A polyposis genetic disorder with an onset in
adolescence presenting with gastrointestinal multiple colorectal adenomas
and primary central nervous system (CNS) tumors (e.g., supratentorial glioblastoma and
cerebellar medulloblastoma). Other clinical features include café-au-lait spots, cutaneous
port-wine stain, and focal nodular hyperplasia.
Glioma Polyposis; Familial Polyposis Coli.
Described by Jacques Turcot (b. 1914), a Canadian
An autosomal recessive inheritance has been
proposed for groups I and II (see Clinical Aspects below for a discussion of the groups).
However, in group III, an autosomal dominant inheritance is strongly
supported since this presentation is similar to the familial adenomatous
polyposis syndrome. In addition, germ-like mutations in the mismatch repair
gene hMLH1 or hPMS2 were found in some families. A mutation in the APC
(adenomatous polyposis coli) gene was reported.
The relative risk of cerebellar medulloblastoma in
patients with familial adenomatous polyposis is 92 times that of the general
population. Glioblastoma multiforme is also considered a frequent tumor in
association with this syndrome.
Based on clinical findings; in particular, the presence
of multiple adenomatous gastrointestinal polyps is associated with
neuroepithelial tumors of the CNS.
The Turcot Syndrome has been divided into three
groups based on the number and character of the colonic polyps. Group I
comprises patients with 20 to 100 polyps that are larger than 3 cm in
diameter. Malignant transformation usually occurs during the second and
third decade of life and occurs in all affected individuals. Group II
comprises patients with small polyps numbering fewer than 10, whereas Group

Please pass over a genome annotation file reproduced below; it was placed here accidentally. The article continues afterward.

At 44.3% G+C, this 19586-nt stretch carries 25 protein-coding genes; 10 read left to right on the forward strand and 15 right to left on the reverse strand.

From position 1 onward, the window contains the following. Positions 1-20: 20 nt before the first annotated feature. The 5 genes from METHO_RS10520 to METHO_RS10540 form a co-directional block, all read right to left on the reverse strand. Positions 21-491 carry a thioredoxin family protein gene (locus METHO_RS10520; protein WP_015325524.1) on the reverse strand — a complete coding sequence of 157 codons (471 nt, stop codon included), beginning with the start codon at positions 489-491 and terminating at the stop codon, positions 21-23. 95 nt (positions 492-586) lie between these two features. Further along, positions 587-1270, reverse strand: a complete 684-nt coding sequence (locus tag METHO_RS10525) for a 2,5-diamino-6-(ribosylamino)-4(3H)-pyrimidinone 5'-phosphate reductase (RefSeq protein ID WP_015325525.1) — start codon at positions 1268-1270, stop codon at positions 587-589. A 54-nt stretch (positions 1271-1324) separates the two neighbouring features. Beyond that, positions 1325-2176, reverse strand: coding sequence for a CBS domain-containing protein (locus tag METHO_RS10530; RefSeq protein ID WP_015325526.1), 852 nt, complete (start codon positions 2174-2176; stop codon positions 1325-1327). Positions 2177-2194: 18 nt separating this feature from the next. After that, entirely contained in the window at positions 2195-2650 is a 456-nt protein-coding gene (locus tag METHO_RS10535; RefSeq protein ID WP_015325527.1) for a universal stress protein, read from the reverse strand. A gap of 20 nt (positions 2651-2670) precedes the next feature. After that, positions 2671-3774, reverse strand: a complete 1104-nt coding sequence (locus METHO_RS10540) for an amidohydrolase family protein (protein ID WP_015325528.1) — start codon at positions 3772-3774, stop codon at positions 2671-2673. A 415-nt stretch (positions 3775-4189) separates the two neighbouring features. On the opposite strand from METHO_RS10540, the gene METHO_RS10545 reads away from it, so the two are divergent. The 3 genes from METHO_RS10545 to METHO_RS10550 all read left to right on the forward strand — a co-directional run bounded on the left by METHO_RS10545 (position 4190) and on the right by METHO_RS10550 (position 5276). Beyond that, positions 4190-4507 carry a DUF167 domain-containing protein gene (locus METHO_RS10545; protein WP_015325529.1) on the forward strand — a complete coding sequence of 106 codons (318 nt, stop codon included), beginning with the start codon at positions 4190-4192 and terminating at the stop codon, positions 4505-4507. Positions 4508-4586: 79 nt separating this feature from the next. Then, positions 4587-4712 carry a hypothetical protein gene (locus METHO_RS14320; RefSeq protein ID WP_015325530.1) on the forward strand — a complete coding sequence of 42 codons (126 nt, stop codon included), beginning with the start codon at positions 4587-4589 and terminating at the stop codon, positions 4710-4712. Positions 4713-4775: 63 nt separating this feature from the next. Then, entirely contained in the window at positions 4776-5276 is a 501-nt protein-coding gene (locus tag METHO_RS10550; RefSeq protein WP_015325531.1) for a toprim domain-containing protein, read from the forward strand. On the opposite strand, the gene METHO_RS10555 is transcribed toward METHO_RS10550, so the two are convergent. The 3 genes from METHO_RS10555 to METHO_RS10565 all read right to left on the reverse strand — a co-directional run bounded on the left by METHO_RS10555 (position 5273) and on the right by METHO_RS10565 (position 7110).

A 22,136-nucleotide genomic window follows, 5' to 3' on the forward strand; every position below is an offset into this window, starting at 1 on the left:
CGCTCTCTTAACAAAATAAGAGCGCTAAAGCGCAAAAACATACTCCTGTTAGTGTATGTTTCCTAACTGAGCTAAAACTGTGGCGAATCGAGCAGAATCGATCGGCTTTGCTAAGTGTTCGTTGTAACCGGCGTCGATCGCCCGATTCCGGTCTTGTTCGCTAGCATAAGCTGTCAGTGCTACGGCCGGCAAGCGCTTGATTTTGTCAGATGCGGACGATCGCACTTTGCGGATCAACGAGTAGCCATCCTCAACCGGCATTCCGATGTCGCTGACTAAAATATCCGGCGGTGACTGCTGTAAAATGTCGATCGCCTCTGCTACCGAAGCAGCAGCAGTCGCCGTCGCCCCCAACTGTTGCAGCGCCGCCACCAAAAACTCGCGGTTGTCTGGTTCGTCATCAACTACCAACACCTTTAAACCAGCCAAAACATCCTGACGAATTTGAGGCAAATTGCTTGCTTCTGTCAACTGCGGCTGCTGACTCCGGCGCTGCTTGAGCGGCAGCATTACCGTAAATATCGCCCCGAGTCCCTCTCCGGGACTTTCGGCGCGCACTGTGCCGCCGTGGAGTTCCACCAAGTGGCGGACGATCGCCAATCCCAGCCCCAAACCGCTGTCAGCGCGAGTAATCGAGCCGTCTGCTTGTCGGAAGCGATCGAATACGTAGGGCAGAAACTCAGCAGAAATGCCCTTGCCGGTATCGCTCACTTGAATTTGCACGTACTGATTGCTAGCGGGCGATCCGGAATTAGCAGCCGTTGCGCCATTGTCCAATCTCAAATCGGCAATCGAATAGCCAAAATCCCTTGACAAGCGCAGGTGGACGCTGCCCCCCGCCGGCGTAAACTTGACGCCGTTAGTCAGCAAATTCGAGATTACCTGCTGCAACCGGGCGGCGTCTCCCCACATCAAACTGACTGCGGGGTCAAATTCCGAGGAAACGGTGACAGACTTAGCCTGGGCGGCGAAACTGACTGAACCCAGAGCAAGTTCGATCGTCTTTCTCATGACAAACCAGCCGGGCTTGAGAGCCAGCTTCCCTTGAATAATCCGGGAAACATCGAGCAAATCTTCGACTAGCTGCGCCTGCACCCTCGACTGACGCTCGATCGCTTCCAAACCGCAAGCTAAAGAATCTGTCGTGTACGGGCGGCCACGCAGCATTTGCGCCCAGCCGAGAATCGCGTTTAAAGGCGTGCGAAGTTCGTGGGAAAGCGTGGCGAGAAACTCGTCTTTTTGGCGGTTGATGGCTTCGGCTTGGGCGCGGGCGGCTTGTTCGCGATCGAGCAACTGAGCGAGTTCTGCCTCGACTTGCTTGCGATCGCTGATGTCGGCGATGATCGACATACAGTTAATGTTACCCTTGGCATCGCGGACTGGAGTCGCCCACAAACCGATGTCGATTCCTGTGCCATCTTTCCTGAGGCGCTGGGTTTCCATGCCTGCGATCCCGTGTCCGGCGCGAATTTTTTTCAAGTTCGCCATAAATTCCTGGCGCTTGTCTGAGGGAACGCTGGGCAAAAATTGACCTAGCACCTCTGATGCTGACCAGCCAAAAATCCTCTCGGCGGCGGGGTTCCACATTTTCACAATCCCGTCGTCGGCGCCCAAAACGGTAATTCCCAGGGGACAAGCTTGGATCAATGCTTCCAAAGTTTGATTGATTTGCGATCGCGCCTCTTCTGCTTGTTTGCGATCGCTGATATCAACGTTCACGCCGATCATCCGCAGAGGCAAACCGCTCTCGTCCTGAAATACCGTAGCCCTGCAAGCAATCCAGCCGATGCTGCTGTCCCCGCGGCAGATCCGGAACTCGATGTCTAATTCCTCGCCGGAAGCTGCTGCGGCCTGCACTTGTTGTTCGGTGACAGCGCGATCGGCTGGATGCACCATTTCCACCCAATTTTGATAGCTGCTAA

III comprises patients with innumerable small polyps, usually more than 100.
Gastrointestinal: Usually colonic polyps that may be fewer in number but larger than those
found in other familial polyposis syndromes. The polyps are frequently
associated with malignant transformation in the second or third decades.
Tumors of the stomach, duodenum, and small intestine have also been
described. CNS: neuroepithelial tumors—glioblastomas, medulloblastomas, and
astrocytomas. Ophthalmic: congenital hypertrophy of the retinal pigment epithelium.
Others: thyroid papillary carcinoma, café-au-lait spots.
Careful neurologic history to
exclude symptoms of CNS tumors. In the presence of central nervous tumor, an
assessment for raised intracranial pressure must be conducted, including an
eye examination, cell blood count, coagulation profile, and ABO cross-match must be
completed for important surgery. The radiological evaluation of all three
groups is identical to that of patients with familial adenomatous polyposis
Related to considerations for specific
type and site of CNS tumor. The presence of raised intracranial pressure will also
dictate the anesthetic technique. Implications associated with major intraabdominal
procedures must be applied.
There are no known specific
implications with this condition.
Gardner Syndrome: An autosomal dominant polyposis disorder
characterized by gastrointestinal adenomas, mostly colon and periampullary cancer.
Other clinical features include soft-tissue lesions, such as sebaceous cysts, fibromas,
leiomyomas, and lipomas, as well as bony lesions, such as multiple ...